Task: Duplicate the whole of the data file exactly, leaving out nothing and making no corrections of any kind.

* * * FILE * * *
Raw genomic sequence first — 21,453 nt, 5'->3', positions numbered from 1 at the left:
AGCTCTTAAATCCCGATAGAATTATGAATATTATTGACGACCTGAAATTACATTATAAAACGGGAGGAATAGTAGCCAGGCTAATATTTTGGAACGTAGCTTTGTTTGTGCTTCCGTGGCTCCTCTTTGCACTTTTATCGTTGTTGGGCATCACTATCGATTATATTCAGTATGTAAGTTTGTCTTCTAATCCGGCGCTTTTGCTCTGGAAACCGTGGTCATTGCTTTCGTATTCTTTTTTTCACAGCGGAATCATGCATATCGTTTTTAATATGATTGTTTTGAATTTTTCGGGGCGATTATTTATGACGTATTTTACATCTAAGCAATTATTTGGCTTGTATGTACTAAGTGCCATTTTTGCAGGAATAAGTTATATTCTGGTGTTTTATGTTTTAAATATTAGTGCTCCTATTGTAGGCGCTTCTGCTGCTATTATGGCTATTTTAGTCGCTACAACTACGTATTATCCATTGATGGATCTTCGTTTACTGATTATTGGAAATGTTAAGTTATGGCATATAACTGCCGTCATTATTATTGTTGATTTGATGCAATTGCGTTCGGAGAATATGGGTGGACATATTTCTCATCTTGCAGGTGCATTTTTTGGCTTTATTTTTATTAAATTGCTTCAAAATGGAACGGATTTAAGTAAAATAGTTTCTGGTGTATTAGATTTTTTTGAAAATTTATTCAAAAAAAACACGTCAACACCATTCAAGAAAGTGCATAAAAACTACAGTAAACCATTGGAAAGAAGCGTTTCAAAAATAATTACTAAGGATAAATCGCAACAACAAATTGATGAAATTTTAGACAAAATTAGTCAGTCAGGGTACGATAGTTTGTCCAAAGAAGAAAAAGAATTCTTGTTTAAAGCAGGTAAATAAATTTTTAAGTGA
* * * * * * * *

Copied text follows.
Raw genomic sequence first — 21,453 nt, 5'->3', positions numbered from 1 at the left:
AGCTCTTAAATCCCGATAGAATTATGAATATTATTGACGACCTGAAATTACATTATAAAACGGGAGGAATAGTAGCCAGGCTAATATTTTGGAACGTAGCTTTGTTTGTGCTTCCGTGGCTCCTCTTTGCACTTTTATCGTTGTTGGGCATCACTATCGATTATATTCAGTATGTAAGTTTGTCTTCTAATCCGGCGCTTTTGCTCTGGAAACCGTGGTCATTGCTTTCGTATTCTTTTTTTCACAGCGGAATCATGCATATCGTTTTTAATATGATTGTTTTGAATTTTTCGGGGCGATTATTTATGACGTATTTTACATCTAAGCAATTATTTGGCTTGTATGTACTAAGTGCCATTTTTGCAGGAATAAGTTATATTCTGGTGTTTTATGTTTTAAATATTAGTGCTCCTATTGTAGGCGCTTCTGCTGCTATTATGGCTATTTTAGTCGCTACAACTACGTATTATCCATTGATGGATCTTCGTTTACTGATTATTGGAAATGTTAAGTTATGGCATATAACTGCCGTCATTATTATTGTTGATTTGATGCAATTGCGTTCGGAGAATATGGGTGGACATATTTCTCATCTTGCAGGTGCATTTTTTGGCTTTATTTTTATTAAATTGCTTCAAAATGGAACGGATTTAAGTAAAATAGTTTCTGGTGTATTAGATTTTTTTGAAAATTTATTCAAAAAAAACACGTCAACACCATTCAAGAAAGTGCATAAAAACTACAGTAAACCATTGGAAAGAAGCGTTTCAAAAATAATTACTAAGGATAAATCGCAACAACAAATTGATGAAATTTTAGACAAAATTAGTCAGTCAGGGTACGATAGTTTGTCCAAAGAAGAAAAAGAATTCTTGTTTAAAGCAGGTAAATAAATTTTTAAGTGA